A welcome return for an event that really should be a regular feature of the calendar. The technology has moved on in the last year and there seems to be more confidence and a sort of academic mischief-making in the air!
The full story…
I think my favourite event from 2011 was the Enhancing Fieldwork Learning Showcase in Margam, South Wales where I did a brief session on QR codes and fieldwork. More importantly, it was an event that introduced me to a whole new community of people, new ways of working and reconnected me with original discipline of geography.
This year I was invited back to talk about digital storytelling which I summed up here.
Here are some of my highlights and personal reflections from this year.
What was the same as last year? Same broad range of attendees from different disciplines and perspectives. Loads of varied presentations including giving a schools’ viewpoint on geography and fieldwork. There was the same levels of enthusiasm and fun from attendees and the organising group. The feeling of fieldwork being an intergral part of not only people’s subject areas but of their personal identities. Good food.
What was different? A greater sense of adventure, confidence and risk-taking all round. The profile of the types of technology.
Technology? Last year, one or two people had talked about using iPads but most mobile devices had been phones. This year it felt more like iPads were becoming an increasingly essential bit of fieldwork equipment (but not a panacea!).
Thats good, right? Yes. Well, sort of. There was no doubt that there’s a fantastic range of possibilities that the iPad brings from the functional to the creative and I certainly wouldn’t have been able to do my session without it. But there’s a distinct lack of alternatives out there. This left a lot of questions buzzing in my head about increasing consolidation of one ecosystem (even if it’s a good one) and the reliance on computing as consumption. All being well, in the next 5 years students arriving at universities and colleges will have benefitted from a ICT curriculum which builds skills in coding and computing as construction and creation. How can fieldwork incorporate this? Is there a place in fieldwork for Arduino or Raspberry Pi?
Who was participating? A powerful aspect of the showcase was it’s multi-discipline audience. We had Alan Parkinson from Mission:Explore encouraging us to look at fieldwork in a new and irreverent way. David Rogers of the Priory School in Portsmouth showed how a school with very limited access to outdoor space can make the most of its environment and why being a “troublemaker” can be a lot of fun AND have a measurable impact on results. Sarah Taylor from Keele University showed off the use of the Vertex IV in her research and teaching. Rick Stafford from Bedfordhsire Uni talked about using mobile devices in a citizen science project to collect biodiversity data. Judith Lock talked about the ecology work she had done based on what she had learned at last year’s event which gave a nice feeling of continuity. And Brian Whalley showed off the potential of iPads as field notebooks (with honourable mentions going to Skitch and Notability). That’s not the half of it but no doubt there will be more information on the project site shortly.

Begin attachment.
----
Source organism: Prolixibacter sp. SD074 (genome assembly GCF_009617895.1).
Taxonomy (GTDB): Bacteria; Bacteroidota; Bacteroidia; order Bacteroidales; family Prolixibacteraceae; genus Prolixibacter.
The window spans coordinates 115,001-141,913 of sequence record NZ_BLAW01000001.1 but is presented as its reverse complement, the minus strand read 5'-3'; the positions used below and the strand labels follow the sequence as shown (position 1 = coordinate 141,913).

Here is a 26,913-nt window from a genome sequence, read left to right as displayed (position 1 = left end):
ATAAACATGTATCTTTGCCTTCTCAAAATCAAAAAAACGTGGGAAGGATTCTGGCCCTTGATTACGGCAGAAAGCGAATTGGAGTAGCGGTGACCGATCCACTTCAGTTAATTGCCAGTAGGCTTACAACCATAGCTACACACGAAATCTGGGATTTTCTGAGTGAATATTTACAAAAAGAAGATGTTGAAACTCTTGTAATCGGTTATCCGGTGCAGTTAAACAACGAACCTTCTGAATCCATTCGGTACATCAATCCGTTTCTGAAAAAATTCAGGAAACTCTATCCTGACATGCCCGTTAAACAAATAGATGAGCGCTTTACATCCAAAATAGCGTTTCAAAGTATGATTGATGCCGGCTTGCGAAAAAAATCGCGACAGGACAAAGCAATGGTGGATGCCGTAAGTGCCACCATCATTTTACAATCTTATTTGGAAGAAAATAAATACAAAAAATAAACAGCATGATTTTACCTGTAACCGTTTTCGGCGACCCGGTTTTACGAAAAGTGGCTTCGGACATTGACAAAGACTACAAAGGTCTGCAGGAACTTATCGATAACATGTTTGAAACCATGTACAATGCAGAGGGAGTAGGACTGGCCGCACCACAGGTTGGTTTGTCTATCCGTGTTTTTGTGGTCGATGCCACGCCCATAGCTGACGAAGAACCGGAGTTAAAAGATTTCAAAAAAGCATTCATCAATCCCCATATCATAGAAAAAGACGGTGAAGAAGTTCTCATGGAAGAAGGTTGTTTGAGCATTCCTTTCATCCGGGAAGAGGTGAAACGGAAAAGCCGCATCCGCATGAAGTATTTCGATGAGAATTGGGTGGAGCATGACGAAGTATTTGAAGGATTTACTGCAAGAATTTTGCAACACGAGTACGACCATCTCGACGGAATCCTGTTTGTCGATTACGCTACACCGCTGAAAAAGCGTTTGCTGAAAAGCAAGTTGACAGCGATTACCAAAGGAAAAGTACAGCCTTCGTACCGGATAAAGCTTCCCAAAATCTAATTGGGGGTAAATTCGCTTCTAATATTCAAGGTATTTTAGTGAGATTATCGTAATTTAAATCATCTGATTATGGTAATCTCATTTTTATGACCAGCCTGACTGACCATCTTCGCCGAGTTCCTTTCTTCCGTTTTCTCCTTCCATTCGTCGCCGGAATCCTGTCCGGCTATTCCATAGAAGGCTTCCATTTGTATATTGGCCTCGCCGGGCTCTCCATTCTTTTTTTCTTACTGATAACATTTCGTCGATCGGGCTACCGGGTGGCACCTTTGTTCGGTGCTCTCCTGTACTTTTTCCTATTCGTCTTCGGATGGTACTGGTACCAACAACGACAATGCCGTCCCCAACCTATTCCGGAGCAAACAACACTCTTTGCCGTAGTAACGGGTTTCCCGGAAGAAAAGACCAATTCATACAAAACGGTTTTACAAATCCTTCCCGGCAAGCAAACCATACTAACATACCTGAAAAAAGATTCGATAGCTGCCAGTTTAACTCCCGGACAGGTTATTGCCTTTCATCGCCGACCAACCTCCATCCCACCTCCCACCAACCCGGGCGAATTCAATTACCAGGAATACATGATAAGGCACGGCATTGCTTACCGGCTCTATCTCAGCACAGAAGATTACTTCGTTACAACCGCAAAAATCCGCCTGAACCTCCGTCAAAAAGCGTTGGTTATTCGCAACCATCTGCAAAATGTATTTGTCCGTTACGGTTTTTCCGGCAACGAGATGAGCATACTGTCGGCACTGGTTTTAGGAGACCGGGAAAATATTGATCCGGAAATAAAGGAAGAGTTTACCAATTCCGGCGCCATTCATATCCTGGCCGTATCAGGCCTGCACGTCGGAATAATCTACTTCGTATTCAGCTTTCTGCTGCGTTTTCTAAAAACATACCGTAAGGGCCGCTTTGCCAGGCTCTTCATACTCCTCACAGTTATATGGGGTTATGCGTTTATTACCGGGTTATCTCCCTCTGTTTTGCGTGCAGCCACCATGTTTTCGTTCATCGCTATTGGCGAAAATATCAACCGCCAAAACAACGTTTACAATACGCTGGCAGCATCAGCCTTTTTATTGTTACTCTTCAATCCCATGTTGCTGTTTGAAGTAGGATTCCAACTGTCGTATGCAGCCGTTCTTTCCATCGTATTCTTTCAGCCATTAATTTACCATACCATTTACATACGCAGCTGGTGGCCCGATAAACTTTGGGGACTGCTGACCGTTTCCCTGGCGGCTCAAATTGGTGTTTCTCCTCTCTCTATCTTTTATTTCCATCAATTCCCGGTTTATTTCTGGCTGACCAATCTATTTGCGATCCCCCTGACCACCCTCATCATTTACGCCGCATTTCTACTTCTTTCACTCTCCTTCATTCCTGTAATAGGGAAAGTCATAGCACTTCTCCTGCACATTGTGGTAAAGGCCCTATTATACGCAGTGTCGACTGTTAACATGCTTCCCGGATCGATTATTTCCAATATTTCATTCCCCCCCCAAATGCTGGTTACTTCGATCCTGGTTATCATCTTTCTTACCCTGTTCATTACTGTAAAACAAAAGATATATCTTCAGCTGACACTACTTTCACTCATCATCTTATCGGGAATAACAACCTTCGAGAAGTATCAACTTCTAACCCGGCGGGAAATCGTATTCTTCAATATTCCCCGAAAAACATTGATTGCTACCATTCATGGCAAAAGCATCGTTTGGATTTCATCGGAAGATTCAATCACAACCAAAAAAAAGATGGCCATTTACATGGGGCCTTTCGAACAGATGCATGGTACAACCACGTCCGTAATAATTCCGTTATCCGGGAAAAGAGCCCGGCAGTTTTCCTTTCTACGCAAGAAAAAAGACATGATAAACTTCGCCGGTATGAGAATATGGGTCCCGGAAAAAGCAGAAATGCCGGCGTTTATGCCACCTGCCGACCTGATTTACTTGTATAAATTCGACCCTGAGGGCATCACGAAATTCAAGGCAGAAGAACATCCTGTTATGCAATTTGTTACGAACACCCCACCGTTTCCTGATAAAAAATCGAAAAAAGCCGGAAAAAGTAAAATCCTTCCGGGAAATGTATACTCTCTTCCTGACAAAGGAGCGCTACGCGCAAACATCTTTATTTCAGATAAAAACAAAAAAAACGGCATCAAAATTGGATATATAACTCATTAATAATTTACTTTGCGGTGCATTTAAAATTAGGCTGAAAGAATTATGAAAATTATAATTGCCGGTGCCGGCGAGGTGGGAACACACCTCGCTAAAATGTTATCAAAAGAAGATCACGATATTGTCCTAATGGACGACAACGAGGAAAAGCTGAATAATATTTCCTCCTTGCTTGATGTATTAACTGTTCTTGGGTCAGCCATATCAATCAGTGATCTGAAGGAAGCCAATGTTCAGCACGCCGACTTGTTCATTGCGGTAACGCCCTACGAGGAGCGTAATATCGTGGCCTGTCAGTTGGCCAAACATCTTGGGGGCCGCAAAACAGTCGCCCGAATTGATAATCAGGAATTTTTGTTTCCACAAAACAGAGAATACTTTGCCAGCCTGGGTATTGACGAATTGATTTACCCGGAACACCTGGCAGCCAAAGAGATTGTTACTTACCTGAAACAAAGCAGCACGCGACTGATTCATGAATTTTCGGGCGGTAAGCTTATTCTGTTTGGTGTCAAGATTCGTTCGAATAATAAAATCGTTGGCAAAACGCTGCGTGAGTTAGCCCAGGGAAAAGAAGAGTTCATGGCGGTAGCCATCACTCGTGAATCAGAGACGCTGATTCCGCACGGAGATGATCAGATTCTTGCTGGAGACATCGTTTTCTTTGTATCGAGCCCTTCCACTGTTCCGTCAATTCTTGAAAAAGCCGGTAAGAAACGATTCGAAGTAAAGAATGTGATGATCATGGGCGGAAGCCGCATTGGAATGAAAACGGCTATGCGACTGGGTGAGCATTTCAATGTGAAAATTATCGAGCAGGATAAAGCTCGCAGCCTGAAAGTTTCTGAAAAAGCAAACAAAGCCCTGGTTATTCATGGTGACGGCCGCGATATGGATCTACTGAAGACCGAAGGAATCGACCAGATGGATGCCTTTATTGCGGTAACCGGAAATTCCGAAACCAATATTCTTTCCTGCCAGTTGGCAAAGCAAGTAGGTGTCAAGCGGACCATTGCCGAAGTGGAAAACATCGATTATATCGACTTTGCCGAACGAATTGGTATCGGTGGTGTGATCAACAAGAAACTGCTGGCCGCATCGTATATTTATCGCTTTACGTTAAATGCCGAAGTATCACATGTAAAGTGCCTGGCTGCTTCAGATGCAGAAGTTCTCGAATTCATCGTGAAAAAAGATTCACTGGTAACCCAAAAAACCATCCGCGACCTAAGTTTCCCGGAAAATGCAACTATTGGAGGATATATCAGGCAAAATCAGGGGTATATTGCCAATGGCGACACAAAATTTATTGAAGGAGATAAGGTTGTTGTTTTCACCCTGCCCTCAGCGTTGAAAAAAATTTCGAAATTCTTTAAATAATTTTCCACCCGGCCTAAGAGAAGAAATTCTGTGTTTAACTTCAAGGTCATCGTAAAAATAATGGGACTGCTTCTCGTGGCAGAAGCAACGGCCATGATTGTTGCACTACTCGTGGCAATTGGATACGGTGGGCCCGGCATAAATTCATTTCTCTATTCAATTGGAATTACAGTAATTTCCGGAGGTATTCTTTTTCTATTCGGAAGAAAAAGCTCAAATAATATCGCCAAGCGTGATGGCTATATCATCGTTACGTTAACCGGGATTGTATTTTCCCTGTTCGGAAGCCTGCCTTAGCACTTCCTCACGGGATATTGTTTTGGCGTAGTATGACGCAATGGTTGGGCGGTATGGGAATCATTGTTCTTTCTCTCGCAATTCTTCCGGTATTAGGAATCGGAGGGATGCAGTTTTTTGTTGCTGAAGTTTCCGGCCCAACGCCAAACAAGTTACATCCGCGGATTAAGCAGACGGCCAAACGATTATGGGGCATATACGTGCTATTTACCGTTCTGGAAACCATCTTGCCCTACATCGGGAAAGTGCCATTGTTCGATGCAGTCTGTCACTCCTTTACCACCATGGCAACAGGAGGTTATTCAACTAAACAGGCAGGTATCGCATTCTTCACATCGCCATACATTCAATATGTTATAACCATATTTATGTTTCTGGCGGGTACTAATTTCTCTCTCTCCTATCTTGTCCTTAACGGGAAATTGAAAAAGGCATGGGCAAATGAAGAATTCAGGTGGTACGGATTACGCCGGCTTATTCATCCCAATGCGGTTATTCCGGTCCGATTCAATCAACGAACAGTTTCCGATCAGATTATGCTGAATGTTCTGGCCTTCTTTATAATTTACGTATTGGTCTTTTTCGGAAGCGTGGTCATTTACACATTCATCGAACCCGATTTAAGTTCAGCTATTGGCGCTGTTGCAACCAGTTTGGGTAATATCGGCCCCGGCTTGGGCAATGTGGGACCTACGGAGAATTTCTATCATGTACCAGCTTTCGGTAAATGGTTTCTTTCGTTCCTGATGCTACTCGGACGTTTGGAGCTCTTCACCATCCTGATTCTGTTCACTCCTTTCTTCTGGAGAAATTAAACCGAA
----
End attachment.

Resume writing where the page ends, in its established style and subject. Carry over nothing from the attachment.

Any other ideas rattling around your head? We did a bit of horizon scanning and thought about these…
- Fieldwork as hacking. Lots of talk about the recent FSC hack day. Maybe field trips could be something similar. Identify a question or problem at a location, then have students working on how they would answer or solve the question and deciding on or designing the tools to do it.
- Multi-discipline multi-age fieldwork. Field activities tend to happen in subject areas. I remember from my time at Uni that the geographers went to Turkey and the geologists went to Norway. Why not mix it up? What happens when a geopgrapher, a geologist, a computer scientist and an artist do fieldwork together?
Sounds like the start of a really bad joke. Fair enough. But also, David’s presentation on Priory made me think that his students are geographers too, all part of the same apprenticeship continuum. Why can’t fieldwork involve a range of ages and backgrounds? Students working with professors working with local communities etc etc.
- 3D Printing. One of the FSC guys talked about the possibility of using Rep-Rap with survey data to create 3D models of landscapes, transects and the like. Imagine modelling the flow of water over a hillside you just surveyed that day and printed out.
- Technology and fieldcraft
- What will we be talking a out next year? There wasn’t much discussion of augmented reality which was interesting. Maybe that’s to do with connectivity in the field, that its readability is less than perfect or that creating AR materials can be so darn complicated. With Google Glasses and other HUD devices on the horizon what might fieldwork look like in a efw years’ time.
- Access to open data stream could be a powerful addition to fieldwork. We had a demonstration of how this might work with live river discharge data from a gauging station being displayed on an iPad as we stood on the bank of the Severn.
- Wouldn’t it be great if there was a tablet dock for hooking up environmental sensors. Something like the Alesis I/O dock but for these bad boys instead of audio.
Anything else? There was loads of stuff going on but I’d suggest following Enhancing Fieldwork Learning on Twitter and Pinterest to keep up with further reports from the event and future development.
In the meantime, as well as some of the activity from the event I took a couple of pics of the rather lovely surroundings. I’m off for a cup of tea.